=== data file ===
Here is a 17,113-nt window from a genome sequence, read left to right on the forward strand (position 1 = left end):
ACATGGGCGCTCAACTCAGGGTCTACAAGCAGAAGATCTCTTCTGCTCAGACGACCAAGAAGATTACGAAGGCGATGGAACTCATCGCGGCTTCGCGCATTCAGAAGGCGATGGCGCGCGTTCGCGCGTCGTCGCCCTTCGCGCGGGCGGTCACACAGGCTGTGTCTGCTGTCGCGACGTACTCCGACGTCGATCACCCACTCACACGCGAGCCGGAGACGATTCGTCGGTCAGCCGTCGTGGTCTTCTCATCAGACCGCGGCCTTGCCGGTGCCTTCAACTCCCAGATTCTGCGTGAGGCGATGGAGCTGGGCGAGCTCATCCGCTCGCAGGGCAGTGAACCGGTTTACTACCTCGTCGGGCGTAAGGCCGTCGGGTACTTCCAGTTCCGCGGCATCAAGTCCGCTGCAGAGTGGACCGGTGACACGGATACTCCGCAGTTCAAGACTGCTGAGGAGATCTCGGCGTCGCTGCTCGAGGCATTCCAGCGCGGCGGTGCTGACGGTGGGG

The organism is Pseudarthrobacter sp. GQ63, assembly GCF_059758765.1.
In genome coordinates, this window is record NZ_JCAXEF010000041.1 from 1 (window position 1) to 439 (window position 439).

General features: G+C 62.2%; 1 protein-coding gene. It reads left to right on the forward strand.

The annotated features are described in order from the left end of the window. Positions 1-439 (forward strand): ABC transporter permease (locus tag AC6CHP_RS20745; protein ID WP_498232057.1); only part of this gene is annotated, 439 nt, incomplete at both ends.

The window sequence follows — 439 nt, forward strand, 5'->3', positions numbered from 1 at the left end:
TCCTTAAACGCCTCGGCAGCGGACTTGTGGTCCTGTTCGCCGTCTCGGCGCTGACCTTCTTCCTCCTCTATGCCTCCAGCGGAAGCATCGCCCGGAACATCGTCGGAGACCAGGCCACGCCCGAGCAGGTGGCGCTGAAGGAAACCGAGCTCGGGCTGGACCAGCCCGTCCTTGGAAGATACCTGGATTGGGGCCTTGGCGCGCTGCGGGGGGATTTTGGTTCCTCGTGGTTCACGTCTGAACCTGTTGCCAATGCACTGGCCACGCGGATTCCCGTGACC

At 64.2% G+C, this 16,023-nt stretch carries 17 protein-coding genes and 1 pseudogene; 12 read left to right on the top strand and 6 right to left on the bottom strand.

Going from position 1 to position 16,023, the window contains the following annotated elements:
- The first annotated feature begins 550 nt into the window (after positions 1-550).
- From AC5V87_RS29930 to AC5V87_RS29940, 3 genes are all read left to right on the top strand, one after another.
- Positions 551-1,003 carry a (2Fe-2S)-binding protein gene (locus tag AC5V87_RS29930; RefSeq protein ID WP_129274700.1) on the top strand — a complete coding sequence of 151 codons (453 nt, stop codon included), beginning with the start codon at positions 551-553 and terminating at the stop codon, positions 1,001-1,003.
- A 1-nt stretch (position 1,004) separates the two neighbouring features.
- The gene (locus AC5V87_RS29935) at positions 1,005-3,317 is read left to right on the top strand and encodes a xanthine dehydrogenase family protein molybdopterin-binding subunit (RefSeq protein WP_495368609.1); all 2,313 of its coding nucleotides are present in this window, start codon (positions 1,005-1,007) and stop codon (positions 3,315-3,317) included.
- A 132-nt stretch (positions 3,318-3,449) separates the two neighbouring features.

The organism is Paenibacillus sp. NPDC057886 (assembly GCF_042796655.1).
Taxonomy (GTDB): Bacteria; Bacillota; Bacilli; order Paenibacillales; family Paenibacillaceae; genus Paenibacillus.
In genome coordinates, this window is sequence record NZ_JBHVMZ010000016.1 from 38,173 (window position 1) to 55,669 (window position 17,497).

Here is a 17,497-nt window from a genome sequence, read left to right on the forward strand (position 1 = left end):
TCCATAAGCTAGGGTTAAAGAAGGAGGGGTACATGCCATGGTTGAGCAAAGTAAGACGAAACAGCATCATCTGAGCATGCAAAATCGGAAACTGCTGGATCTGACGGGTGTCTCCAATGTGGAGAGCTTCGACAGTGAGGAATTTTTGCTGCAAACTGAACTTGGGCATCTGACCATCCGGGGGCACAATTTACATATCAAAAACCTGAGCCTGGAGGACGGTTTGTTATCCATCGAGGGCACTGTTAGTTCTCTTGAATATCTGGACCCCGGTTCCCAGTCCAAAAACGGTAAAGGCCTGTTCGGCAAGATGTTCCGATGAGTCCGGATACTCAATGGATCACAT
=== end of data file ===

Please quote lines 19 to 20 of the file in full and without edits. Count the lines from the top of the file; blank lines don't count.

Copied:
In genome coordinates, this window is sequence record NZ_JBHVMZ010000016.1 from 38,173 (window position 1) to 55,669 (window position 17,497).

Here is a 17,497-nt window from a genome sequence, read left to right on the forward strand (position 1 = left end):